Set to begin it's maiden voyage in 2016, and will travel the original Titanic's route from South Hampton, England to New York.
“The area [for] passengers will be authentic, with the same design and facilities. But there will be modern things such as air conditioning and other features we are debating — such as Internet on the ship,” Palmer said at a press conference.
The three sets of passengers, first, second, and third classes, will be prohibited from mingling with each other on the ship, just as in the original Titanic, to help the atmosphere of the Titanic more authentic.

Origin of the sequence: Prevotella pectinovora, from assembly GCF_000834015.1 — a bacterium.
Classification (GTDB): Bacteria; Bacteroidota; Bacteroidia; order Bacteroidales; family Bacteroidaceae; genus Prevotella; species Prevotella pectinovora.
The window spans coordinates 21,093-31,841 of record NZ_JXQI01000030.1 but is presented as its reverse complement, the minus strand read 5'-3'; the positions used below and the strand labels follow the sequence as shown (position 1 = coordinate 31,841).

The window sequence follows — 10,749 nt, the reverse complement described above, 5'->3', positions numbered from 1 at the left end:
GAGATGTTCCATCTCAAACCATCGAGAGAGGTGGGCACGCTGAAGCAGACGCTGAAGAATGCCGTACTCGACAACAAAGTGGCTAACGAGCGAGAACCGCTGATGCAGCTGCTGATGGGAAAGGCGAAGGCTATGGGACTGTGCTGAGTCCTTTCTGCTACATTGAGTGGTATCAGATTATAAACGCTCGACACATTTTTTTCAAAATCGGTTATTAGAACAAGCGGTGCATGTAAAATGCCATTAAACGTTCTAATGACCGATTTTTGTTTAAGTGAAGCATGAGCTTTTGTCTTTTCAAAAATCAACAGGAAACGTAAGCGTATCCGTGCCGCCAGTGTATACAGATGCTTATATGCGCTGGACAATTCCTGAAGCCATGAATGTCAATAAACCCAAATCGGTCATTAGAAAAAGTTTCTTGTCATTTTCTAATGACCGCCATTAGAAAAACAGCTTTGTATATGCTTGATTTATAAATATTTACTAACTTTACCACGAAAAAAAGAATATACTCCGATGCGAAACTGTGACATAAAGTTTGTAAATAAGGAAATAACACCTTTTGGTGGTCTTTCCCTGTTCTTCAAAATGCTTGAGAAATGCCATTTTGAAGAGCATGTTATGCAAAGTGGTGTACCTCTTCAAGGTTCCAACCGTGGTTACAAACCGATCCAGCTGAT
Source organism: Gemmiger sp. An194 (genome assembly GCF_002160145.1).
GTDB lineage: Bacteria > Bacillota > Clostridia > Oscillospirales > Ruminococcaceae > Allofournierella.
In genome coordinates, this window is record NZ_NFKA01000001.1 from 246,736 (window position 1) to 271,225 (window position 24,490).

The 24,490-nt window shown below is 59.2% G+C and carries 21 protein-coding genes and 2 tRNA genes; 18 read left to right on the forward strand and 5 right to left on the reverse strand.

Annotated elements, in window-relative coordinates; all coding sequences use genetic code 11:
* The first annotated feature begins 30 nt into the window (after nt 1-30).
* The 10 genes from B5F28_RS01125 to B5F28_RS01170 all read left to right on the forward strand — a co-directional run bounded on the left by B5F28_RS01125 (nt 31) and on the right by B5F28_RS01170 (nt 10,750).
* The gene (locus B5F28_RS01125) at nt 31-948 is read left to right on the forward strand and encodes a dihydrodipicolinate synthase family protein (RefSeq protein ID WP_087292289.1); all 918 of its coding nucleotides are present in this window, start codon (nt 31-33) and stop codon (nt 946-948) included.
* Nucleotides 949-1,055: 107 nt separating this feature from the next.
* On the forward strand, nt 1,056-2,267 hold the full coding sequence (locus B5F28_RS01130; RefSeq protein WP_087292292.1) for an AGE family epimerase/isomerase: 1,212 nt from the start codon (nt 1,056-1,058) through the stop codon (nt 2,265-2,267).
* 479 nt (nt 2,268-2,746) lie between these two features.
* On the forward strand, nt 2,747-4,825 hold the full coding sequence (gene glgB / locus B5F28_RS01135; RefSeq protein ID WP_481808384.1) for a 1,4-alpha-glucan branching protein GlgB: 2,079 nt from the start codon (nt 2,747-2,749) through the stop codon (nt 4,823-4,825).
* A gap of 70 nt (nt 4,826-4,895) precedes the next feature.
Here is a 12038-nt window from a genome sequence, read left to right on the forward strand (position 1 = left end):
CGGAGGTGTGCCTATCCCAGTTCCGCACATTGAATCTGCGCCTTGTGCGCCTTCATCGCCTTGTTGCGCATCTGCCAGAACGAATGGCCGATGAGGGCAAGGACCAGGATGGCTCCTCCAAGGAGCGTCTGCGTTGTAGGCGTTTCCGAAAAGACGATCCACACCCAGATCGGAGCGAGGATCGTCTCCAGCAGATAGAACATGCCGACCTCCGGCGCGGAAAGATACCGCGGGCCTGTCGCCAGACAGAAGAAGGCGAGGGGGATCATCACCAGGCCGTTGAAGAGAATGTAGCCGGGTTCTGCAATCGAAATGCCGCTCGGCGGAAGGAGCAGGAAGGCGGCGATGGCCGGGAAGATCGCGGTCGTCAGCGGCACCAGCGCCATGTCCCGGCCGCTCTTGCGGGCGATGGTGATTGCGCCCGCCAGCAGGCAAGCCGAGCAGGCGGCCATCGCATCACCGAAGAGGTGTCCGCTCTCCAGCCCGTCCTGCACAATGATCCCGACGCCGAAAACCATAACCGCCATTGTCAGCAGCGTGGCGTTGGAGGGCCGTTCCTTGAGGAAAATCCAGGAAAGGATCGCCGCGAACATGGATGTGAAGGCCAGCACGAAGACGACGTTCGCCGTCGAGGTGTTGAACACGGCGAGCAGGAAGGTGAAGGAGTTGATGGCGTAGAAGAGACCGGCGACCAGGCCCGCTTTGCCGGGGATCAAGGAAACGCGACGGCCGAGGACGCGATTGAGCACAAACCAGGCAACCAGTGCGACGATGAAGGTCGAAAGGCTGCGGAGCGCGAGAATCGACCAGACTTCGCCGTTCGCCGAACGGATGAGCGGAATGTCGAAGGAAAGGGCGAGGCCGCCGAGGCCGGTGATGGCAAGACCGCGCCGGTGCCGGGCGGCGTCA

The ship is being built as an exact replica, but a few things will be changed to accommodate in the event of a tragedy. Titanic II will have more than enough space in its lifeboats for every person on board and will have additional escape staircases.
The Titanic II will have four smoke stacks to make it look like the coal-powered original, but they will be decoration only for the diesel-powered ship. The structural changes to the ship will include using welding rather than rivets, and using an enlarged rudder and bow thrusters for increased maneuverability, according to Palmer.
Just don't call the new Titanic 'Unsinkable'
Palmer wouldn’t jinx the project, saying at a press conference, “I'm not too superstitious ... Anything will sink if you put a hole in it. I think it would be very cavalier to say it.”
About 40,000 have expressed interest in taking a ride on Titanic II. Palmer hasn't released the price of a ticket yet, but he said that prospective passengers have offered up to $1 million to get on board.